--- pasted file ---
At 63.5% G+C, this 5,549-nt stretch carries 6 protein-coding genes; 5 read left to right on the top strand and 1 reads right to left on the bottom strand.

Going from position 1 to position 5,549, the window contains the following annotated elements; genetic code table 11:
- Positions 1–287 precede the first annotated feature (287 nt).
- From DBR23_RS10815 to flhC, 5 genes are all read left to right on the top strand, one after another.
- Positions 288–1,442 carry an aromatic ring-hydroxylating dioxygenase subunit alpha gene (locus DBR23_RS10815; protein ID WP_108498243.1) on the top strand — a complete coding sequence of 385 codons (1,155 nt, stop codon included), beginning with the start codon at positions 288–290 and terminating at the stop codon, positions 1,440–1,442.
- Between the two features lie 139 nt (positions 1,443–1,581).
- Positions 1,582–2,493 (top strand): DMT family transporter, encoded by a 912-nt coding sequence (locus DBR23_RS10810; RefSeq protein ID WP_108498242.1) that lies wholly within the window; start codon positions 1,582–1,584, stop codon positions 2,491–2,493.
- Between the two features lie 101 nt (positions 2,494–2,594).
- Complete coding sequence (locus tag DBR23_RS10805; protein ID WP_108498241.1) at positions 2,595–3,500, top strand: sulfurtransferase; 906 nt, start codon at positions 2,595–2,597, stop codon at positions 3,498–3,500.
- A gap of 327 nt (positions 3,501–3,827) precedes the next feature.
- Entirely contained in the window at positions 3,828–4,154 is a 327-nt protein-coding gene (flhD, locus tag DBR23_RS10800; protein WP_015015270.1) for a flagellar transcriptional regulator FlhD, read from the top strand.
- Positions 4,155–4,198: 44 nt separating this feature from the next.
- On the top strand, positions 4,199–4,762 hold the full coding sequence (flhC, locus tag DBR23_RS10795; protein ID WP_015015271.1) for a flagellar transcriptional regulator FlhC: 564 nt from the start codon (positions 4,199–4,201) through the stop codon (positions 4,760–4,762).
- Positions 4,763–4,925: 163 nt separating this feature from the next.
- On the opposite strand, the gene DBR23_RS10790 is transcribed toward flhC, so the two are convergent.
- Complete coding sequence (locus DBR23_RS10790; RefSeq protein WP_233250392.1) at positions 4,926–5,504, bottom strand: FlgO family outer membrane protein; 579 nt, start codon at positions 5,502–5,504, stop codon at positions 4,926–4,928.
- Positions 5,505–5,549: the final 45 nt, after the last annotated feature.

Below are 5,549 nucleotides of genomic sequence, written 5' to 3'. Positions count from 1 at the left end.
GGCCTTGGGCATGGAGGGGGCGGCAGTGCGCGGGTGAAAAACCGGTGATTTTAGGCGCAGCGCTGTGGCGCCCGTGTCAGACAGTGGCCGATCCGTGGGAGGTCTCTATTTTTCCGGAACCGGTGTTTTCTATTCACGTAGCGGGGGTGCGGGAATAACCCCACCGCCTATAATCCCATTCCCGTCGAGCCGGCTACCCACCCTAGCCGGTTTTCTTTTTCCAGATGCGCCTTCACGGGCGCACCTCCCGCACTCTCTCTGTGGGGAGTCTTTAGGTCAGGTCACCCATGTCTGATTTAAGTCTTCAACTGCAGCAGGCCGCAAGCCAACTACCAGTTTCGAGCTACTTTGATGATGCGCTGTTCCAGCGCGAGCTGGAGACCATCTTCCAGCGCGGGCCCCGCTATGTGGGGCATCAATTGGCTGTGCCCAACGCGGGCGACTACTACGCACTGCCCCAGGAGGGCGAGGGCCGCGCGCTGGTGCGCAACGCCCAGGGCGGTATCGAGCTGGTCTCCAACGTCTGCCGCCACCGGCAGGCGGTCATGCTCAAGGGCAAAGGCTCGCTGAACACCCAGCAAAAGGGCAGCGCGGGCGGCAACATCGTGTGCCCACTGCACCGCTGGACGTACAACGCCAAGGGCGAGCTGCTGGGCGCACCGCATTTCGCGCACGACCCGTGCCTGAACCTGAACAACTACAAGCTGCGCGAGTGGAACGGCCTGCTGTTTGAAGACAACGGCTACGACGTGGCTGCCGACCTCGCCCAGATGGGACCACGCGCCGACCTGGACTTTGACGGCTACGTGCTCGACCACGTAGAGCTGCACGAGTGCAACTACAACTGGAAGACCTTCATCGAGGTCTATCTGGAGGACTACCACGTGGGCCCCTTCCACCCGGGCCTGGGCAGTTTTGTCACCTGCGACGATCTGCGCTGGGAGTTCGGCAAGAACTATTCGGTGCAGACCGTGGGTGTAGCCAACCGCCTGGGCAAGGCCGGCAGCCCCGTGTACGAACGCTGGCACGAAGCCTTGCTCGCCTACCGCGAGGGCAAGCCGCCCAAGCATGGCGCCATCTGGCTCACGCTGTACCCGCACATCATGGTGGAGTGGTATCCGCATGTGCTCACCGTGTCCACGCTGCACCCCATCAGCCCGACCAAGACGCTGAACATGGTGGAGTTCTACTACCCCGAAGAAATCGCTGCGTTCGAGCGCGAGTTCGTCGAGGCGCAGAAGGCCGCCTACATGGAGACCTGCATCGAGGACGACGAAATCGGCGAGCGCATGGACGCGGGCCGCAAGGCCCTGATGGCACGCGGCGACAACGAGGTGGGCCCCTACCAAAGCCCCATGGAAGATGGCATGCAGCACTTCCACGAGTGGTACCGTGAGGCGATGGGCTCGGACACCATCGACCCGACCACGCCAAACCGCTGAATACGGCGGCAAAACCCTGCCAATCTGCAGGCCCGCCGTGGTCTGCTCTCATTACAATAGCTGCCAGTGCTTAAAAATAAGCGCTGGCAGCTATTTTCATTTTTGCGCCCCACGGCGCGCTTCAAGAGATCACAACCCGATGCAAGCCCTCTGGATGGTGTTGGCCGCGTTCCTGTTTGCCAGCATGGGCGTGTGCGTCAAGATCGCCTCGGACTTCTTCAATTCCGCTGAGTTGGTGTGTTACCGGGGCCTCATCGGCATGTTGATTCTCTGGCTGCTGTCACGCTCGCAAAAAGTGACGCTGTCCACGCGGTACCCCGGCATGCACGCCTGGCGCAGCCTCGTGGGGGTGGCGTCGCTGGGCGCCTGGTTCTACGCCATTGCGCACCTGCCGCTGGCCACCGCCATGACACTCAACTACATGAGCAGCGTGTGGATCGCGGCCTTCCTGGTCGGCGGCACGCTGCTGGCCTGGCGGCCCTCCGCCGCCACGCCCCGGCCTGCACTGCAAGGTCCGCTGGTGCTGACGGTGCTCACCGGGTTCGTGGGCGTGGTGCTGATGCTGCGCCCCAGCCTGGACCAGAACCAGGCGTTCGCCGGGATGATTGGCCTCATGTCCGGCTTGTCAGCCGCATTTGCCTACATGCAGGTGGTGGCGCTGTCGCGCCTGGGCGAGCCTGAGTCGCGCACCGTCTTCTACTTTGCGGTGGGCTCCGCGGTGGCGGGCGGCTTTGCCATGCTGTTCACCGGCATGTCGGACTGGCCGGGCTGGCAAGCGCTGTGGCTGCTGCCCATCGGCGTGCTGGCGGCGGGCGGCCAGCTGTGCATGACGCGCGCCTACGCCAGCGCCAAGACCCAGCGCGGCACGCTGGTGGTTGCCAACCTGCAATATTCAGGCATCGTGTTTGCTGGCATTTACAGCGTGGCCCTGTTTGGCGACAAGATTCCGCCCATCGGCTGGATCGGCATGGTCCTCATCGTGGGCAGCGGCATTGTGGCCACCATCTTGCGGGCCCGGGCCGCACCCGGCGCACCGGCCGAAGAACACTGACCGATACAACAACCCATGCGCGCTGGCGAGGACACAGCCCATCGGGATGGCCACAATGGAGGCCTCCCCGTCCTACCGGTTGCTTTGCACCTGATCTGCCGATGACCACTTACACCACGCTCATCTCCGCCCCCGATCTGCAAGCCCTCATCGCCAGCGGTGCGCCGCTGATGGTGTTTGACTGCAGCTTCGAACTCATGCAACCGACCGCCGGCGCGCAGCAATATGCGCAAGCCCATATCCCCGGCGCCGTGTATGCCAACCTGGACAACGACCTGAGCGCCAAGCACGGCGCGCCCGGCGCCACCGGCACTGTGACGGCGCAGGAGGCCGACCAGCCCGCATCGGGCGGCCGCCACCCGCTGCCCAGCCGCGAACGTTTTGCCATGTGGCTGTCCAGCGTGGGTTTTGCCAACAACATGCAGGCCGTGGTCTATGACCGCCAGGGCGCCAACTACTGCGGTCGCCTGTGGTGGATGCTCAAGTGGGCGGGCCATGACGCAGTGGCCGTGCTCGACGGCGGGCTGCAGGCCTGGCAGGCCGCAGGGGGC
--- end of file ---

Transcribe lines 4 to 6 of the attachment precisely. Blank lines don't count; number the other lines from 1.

- From DBR23_RS10815 to flhC, 5 genes are all read left to right on the top strand, one after another.
- Positions 288–1,442 carry an aromatic ring-hydroxylating dioxygenase subunit alpha gene (locus DBR23_RS10815; protein ID WP_108498243.1) on the top strand — a complete coding sequence of 385 codons (1,155 nt, stop codon included), beginning with the start codon at positions 288–290 and terminating at the stop codon, positions 1,440–1,442.
- Between the two features lie 139 nt (positions 1,443–1,581).